» » Integrated Buildings: First, tentative steps

VNRE - Experiencing one of the toughest times seen in Vietnam’s real estate market because of tightening monetary policy, real estate developers must realize that harvesting short-term profit by speculating and/or investing without a long-term strategy is no longer the best course to take. Investment in “smart” and “green” buildings represents an avenue of escape not only because developers can enjoy a range of incentives from the Government but also because these are unquestionably the trends of the future. And developers are, indeed, making some initial moves into the segment.

In July this year Saigon M&C signed a Memorandum of Understanding with Cisco Systems Vietnam to cooperate in developing a “Smart and Integrated Community” in Vietnam, in which Saigon M&C, as the real estate developer, will apply “smart and integrated” solutions provided by Cisco Systems Vietnam when designing and building large projects. “Although the location, quality, and progress of the project and the price are the common criteria in evaluating apartments and office buildings, developers can still create a competitive advantage by focusing on added value in their projects,” Mr. John Huynh Nguyen, Managing Director of M&C, told the “Smart + Connected: New Trend in Housing and Urban Development” conference, held jointly by Cisco, the Ministry of Construction and the Ministry of Information and Communication in July 2011.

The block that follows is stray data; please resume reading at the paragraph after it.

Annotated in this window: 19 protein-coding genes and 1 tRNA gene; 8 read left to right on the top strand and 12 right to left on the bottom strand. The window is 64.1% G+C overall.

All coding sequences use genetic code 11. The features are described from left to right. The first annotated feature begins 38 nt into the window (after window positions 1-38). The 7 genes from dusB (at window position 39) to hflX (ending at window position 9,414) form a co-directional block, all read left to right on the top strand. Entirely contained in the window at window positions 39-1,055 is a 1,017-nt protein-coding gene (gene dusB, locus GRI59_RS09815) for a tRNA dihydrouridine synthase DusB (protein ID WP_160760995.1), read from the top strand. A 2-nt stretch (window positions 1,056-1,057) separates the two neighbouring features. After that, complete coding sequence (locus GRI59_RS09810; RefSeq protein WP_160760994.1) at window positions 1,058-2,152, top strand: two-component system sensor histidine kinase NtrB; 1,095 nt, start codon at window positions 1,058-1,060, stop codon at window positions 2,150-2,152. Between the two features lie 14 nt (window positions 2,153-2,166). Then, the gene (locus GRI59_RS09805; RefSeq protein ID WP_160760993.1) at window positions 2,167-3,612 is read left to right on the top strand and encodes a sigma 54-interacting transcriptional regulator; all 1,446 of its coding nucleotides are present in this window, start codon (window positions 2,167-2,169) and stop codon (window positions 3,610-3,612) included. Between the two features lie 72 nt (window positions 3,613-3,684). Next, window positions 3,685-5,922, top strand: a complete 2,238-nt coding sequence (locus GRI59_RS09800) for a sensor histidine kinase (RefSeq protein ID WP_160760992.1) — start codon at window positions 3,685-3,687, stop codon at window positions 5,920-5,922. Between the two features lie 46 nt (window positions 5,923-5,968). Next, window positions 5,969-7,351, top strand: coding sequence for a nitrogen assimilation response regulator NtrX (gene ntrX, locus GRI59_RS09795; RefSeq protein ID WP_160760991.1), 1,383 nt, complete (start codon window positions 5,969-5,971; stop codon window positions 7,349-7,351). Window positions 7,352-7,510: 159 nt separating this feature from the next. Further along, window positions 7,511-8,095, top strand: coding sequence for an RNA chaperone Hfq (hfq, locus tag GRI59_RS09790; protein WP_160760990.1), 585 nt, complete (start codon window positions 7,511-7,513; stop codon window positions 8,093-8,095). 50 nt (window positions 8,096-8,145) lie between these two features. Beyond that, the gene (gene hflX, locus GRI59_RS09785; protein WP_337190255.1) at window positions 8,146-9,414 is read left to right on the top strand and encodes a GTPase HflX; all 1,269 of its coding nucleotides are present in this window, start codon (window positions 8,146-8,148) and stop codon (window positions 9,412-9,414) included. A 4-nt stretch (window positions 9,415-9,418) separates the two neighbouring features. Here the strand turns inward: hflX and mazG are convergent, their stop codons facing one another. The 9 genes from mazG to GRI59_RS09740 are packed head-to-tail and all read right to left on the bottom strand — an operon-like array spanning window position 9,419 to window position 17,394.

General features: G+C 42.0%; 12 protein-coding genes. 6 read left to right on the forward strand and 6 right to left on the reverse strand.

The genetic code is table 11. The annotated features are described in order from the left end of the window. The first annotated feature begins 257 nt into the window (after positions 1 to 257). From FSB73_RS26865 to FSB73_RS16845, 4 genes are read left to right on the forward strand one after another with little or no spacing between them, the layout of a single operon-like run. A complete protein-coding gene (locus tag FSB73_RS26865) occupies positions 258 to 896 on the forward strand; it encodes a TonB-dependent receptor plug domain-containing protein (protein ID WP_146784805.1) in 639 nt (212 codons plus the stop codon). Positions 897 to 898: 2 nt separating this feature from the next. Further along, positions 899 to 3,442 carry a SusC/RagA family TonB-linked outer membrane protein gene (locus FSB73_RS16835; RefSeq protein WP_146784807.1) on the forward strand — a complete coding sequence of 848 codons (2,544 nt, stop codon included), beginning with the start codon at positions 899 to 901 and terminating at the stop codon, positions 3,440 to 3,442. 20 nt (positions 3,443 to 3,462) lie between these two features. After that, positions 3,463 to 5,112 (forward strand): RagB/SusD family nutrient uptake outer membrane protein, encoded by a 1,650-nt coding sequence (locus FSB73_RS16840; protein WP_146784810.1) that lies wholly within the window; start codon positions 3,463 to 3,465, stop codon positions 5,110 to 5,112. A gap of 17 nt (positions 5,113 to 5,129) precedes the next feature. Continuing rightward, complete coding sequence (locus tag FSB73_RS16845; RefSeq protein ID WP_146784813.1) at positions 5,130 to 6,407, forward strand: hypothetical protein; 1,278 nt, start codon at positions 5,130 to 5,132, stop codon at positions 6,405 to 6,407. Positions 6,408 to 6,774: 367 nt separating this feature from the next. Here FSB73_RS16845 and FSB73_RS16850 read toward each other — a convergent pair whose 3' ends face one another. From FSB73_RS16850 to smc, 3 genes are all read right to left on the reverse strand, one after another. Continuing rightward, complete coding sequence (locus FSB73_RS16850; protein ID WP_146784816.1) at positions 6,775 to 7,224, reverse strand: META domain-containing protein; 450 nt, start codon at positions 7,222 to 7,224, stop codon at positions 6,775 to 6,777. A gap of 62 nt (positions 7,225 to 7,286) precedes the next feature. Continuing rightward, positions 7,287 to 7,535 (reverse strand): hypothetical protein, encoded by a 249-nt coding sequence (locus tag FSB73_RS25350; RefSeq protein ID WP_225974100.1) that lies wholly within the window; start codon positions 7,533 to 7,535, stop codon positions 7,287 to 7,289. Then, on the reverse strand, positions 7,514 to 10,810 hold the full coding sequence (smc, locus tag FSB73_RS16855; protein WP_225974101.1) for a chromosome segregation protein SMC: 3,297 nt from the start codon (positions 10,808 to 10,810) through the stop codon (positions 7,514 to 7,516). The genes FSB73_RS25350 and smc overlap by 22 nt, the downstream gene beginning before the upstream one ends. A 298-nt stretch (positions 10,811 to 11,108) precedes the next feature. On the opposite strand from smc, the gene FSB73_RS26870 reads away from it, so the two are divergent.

But not many developers have joined the new trend like Saigon M&C, as integrated building solutions mean more capital investment. The truth is that only 20 percent of government buildings and 10 percent of civil buildings have building management systems (BMS). It is worth noting that there are yet to be any smart buildings in Vietnam with a fully-functioning integrated system, with the Saigon M&C Building to be the first.

Developer indifference